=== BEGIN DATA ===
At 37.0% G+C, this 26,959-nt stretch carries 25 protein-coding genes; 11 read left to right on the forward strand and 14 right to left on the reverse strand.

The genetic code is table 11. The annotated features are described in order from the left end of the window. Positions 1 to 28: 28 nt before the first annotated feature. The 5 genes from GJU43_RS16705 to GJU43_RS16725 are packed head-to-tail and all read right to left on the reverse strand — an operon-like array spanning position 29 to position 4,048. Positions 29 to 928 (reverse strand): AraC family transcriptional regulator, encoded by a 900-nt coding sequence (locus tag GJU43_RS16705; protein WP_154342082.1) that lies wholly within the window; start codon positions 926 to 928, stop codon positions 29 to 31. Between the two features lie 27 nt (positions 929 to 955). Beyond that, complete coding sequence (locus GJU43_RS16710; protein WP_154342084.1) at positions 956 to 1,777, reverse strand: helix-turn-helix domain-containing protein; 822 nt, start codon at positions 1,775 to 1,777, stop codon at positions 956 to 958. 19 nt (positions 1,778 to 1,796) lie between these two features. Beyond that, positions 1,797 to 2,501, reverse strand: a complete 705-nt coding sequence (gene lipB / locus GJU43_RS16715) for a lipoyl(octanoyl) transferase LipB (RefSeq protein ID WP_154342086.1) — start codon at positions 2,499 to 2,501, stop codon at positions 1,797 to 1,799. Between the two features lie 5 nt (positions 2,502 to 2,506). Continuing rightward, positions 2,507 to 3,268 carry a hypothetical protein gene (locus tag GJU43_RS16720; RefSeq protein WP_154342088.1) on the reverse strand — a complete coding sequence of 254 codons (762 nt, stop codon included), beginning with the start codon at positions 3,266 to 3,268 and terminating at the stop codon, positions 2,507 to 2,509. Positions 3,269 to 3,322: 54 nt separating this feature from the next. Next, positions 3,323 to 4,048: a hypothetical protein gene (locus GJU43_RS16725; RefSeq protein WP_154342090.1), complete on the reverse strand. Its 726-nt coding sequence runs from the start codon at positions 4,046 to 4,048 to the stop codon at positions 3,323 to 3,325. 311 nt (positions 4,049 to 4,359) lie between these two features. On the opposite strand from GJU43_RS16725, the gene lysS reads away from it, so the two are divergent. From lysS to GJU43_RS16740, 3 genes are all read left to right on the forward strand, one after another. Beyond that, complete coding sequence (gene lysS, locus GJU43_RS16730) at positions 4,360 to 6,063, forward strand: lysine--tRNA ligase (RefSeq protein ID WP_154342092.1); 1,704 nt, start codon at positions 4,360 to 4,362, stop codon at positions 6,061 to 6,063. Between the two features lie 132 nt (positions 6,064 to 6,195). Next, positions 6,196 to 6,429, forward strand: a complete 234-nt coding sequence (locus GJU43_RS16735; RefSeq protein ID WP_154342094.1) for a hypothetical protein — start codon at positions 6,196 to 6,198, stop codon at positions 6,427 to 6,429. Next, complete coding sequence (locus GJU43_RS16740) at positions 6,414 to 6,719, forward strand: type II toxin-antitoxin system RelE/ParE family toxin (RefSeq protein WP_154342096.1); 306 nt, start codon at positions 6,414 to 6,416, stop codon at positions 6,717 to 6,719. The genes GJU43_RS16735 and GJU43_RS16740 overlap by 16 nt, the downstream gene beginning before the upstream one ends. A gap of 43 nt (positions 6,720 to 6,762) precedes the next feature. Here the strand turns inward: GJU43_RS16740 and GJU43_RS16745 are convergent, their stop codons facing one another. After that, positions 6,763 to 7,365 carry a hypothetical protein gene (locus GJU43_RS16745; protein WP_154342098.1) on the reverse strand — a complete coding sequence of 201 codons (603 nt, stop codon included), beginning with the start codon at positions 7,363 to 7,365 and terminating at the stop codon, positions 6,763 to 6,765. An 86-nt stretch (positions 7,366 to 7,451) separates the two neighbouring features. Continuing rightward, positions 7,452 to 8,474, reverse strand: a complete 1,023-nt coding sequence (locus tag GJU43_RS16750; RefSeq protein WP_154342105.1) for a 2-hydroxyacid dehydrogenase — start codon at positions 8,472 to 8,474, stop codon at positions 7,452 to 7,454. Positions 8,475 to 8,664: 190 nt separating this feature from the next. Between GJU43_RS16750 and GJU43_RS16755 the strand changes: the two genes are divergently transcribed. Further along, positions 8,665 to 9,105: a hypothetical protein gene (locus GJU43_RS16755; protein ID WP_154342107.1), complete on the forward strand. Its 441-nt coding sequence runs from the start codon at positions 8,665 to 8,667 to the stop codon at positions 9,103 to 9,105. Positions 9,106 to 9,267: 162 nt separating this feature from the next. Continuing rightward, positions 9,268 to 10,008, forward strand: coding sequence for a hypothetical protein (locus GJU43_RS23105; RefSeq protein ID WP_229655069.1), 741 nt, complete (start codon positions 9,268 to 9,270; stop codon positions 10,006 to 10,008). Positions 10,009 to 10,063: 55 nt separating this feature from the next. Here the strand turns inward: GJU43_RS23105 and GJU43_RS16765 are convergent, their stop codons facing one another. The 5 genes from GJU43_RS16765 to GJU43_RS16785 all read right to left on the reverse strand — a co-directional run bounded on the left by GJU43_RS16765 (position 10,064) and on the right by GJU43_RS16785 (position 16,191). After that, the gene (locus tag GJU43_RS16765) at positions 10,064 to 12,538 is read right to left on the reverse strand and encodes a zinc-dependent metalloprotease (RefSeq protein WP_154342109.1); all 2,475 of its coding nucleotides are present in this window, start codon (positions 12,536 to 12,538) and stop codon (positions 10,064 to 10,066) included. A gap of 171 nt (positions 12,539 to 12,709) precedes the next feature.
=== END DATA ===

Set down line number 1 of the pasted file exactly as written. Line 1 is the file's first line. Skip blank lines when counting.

At 37.0% G+C, this 26,959-nt stretch carries 25 protein-coding genes; 11 read left to right on the forward strand and 14 right to left on the reverse strand.